We just went to see the new Jason Bourne movie. Without giving anything away, the movie is light on accuracy as far as computers and cyber security go. For example, whoever approved the throwaway line that they were going to “use SQL to corrupt their databases” should get a new fact checker.
But I guess that’s to be expected in a platform that’s catering to as broad an audience as possible – they can’t afford to lose anyone by requiring heavy thinking. It goes without saying that a suspension of disbelief is required whenever action is connected to movie. We were happy to play along for the 2 hour duration of the movie.
If you liked the 3 movies based on the Robert Ludlum books – like our group did – you won’t have a problem enjoying this one. My only problem with the movie was that the head of the CIA Cyber Ops Division, Agent Heather Lee, sulks throughout the movie.
On the way home, I got to thinking about how a movie like this matches up to real life. Specifically, I remembered the survey of employees conducted by the Vanson Bourne (no known relation to Jason) research firm on behalf of SailPoint Technologies.
The survey involved organizations with at least 1,000 employees. (These are big companies with lots of policies – including security policies!) As indicated in the research methodology section of the report, the survey was given to office workers. While that surely covers a broad range of functions from folks in the mail room to admin personnel, low-/mid-/high-level managers, directors – all the way up to executives, there’s no reason to suspect that these were temps or day laborers. (I would think that temporary workers would have been ruled out of consideration for the survey. In my opinion, including these – albeit necessary – employees would needlessly impact the findings, since these folks might not have undergone security policy indoctrination.)
The point I’m making is that these weren’t teenagers flipping burgers after school, or a pizza delivery driver. These are folks who presumably have some vested interest in working at the company (even if only at the basic level of getting a regular paycheck). These were folks who had earned some level of trustworthiness at their company. Let’s see what they had to say.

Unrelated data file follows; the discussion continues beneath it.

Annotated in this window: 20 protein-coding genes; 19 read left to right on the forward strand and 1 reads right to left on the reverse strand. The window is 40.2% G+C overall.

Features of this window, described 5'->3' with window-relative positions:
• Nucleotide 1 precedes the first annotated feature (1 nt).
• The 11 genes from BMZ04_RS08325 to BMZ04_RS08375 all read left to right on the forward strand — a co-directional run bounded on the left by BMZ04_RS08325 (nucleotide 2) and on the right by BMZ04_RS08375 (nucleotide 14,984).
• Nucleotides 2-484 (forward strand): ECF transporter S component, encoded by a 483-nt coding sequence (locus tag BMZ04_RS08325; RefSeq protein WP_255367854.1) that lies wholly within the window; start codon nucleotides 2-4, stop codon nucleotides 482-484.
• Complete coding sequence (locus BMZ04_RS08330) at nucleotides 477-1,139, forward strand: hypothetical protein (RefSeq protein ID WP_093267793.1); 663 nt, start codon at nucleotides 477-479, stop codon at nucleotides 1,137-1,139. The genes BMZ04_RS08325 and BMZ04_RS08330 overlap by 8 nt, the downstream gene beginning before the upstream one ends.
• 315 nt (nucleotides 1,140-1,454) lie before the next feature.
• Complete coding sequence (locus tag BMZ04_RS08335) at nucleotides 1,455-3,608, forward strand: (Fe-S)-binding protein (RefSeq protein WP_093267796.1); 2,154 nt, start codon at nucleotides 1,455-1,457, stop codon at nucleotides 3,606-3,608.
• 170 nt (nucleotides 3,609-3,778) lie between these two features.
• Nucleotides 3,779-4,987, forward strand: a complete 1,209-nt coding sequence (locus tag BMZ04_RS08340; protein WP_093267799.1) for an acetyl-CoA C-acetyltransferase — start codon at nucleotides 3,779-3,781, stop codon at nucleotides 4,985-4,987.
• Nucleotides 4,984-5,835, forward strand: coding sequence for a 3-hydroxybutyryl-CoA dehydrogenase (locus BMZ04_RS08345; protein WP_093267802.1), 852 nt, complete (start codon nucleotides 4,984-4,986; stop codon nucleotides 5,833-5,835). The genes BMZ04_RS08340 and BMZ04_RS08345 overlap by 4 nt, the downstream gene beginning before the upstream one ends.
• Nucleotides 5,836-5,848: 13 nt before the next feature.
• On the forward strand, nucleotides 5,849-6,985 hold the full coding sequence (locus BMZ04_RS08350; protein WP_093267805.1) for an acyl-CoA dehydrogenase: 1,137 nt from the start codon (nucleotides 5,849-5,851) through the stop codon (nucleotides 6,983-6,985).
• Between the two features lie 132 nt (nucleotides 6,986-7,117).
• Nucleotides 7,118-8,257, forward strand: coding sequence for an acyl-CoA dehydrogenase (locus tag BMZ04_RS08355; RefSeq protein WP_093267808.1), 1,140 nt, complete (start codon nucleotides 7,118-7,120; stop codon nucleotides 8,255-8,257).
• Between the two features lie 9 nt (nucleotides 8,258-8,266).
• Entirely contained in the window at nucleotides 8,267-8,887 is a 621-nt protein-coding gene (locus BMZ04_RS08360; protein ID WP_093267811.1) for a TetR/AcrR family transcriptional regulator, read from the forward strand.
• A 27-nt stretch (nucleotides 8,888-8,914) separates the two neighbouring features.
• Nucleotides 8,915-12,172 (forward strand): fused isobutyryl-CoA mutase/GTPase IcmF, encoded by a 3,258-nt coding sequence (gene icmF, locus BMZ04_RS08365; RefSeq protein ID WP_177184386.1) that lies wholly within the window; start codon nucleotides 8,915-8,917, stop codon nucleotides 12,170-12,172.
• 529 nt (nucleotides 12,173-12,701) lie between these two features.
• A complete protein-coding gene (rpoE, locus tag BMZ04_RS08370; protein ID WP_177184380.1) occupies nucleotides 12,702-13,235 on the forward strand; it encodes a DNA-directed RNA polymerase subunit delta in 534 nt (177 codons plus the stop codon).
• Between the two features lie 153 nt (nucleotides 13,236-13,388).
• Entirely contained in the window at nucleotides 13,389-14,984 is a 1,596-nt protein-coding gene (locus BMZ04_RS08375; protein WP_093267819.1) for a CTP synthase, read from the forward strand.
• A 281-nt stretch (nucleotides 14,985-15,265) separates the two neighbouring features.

20% of respondents said that they would sell their work-related passwords to someone outside the company.
What?? Do these employees see themselves as some sort of cyber villains?
26% of employees admitted to uploading sensitive information to cloud apps with the specific intent to share that data outside the company.
It’s unclear as to whether these folks wanted to provide the information to someone else to undermine the company (i.e. industrial espionage), or were somehow using the data for themselves in a manner that did not compete with their company – which, though still a violation of company policy and still potentially against the law, would at least remove the taint of industrial espionage. I did not find whether the self-confessed violators benefited financially or otherwise from any such transaction.
A few years back, I had an assignment to read a business case of Sears, the mega retail corporation. A shocking aspect of the study was that when asked what their primary responsibility was, the number one answer given by store employees (not the office workers at corporate) was to stop customers from stealing.
All retail stores have what they call ‘loss prevention’ programs to cover product that is stolen by customers, as well as product that is taken by employees before it gets on the shelves.
This is an entirely different paradigm from what is being brought up by SailPoint. We’re talking about office employees, not hourly store employees who tend to be more transient. (That’s not to say that office employees aren’t hourly, just that their view of the business is very different from the folks on the shop floor.)
One group thought their primary job was to stop others from stealing, while a significant percentage of the other group thinks stealing is fine.
Maybe it’s the virtual feel of passwords that doesn’t make it seem like stealing?
The SailPoint survey disregards or doesn’t take into account the problem of the ‘disgruntled’ employee. Even so, we can probably assume that the 20-25% of employees who would be willing to sell authentication data are not – for the most part – currently pissed off at management and seeking revenge; which would be the case with the disgruntled employee. We have no information to think that some significant portion of these folks are seeking revenge. All we have to go on is that they would be willing to sabotage the company for money.
An appropriate follow-up question would have been: have you ever sold or disclosed your employer’s password (at your current or a previous job) to an unauthorized individual or company?
Sticky Password recommends using a password manager and activating multi-factor authentication (two-factor authentication) where available for the sites and applications you use.